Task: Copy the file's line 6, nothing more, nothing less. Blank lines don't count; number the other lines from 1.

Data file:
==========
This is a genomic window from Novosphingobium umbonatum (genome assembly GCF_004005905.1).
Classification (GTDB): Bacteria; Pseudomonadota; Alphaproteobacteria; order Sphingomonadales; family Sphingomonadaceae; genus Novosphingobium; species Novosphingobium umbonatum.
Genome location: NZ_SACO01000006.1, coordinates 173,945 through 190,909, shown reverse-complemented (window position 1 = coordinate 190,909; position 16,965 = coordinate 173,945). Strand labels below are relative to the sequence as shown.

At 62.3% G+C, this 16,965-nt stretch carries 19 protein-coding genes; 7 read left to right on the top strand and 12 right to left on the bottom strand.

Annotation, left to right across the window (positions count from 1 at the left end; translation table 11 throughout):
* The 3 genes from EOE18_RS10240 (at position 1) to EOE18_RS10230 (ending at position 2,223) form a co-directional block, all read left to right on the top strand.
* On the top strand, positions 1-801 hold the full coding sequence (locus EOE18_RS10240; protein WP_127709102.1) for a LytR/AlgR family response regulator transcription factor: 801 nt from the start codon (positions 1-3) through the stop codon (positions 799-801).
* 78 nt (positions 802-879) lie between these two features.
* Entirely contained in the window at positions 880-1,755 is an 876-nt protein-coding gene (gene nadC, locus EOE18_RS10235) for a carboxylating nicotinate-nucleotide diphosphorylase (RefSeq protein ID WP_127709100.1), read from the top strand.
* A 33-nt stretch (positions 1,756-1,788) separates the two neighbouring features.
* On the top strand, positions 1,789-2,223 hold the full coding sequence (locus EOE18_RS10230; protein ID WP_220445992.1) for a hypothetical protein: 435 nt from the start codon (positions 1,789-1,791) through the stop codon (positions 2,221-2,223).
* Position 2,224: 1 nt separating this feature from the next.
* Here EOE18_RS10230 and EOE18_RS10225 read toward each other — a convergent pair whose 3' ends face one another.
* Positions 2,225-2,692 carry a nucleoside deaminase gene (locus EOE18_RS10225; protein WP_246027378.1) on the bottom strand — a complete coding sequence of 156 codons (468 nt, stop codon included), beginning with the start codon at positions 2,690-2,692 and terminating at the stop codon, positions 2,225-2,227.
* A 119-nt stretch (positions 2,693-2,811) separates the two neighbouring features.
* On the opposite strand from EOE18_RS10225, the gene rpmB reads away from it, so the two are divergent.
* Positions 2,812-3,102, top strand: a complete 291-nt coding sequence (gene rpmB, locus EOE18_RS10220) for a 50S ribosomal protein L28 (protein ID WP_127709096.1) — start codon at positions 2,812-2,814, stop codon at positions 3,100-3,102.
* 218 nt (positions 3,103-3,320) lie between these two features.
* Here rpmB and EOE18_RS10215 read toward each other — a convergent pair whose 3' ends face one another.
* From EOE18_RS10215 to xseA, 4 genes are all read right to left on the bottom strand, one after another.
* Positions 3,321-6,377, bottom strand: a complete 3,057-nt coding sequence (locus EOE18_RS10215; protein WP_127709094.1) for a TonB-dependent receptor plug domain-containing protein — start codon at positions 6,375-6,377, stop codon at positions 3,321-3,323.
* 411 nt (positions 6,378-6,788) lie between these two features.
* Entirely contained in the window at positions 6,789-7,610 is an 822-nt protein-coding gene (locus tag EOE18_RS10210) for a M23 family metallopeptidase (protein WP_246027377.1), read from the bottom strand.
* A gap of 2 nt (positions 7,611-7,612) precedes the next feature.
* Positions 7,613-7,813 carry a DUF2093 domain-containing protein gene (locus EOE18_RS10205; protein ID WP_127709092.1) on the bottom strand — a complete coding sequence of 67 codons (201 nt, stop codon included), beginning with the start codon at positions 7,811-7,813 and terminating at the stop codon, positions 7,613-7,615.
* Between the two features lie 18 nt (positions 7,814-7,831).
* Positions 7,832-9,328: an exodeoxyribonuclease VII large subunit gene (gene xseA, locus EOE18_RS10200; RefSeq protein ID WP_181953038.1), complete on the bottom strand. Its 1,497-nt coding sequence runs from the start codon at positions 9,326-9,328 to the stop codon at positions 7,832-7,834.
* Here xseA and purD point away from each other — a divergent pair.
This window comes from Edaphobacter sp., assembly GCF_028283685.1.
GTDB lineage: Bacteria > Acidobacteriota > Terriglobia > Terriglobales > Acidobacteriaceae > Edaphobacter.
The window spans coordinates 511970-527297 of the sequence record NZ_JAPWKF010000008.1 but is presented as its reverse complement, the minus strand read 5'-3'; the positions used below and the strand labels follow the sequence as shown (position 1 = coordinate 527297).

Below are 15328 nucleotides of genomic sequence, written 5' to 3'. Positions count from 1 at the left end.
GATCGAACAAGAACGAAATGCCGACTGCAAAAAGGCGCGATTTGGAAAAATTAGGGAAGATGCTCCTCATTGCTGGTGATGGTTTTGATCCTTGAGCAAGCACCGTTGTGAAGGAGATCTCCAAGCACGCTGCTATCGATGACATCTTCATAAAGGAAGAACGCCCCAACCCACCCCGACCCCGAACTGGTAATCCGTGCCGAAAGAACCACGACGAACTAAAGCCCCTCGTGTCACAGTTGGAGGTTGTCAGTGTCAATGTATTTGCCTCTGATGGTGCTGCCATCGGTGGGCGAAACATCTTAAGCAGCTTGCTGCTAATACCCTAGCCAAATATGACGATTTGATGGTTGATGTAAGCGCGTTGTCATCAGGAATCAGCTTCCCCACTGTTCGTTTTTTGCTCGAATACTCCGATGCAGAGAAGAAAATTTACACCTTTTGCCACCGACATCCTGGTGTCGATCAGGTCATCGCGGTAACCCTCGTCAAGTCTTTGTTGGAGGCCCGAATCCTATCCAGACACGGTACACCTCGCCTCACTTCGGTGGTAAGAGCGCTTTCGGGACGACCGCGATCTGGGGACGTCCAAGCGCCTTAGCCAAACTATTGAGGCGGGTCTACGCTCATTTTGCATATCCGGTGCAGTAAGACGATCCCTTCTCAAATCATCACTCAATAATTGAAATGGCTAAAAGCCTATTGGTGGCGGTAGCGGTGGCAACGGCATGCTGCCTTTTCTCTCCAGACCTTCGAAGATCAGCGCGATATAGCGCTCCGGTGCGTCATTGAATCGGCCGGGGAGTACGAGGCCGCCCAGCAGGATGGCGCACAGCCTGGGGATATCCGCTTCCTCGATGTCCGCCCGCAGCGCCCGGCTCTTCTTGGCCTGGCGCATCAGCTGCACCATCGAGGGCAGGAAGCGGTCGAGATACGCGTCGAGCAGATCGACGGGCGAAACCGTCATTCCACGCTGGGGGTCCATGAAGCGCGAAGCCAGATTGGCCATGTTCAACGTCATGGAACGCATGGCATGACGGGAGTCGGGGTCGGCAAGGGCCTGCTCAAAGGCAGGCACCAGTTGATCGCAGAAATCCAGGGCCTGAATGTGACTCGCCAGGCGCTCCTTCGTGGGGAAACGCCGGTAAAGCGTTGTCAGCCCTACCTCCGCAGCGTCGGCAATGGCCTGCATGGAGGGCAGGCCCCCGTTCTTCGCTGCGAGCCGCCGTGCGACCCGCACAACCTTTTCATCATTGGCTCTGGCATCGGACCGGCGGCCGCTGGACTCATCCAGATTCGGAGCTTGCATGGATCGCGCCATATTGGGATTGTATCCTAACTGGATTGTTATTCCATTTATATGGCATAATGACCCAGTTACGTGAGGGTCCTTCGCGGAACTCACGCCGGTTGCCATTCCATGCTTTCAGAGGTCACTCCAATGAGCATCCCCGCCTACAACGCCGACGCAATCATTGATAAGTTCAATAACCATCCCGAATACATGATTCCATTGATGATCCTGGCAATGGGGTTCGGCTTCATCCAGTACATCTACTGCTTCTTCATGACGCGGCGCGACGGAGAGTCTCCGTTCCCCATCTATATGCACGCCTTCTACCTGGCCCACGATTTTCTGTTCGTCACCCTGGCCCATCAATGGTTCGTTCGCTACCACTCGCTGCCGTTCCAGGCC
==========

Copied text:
* The 3 genes from EOE18_RS10240 (at position 1) to EOE18_RS10230 (ending at position 2,223) form a co-directional block, all read left to right on the top strand.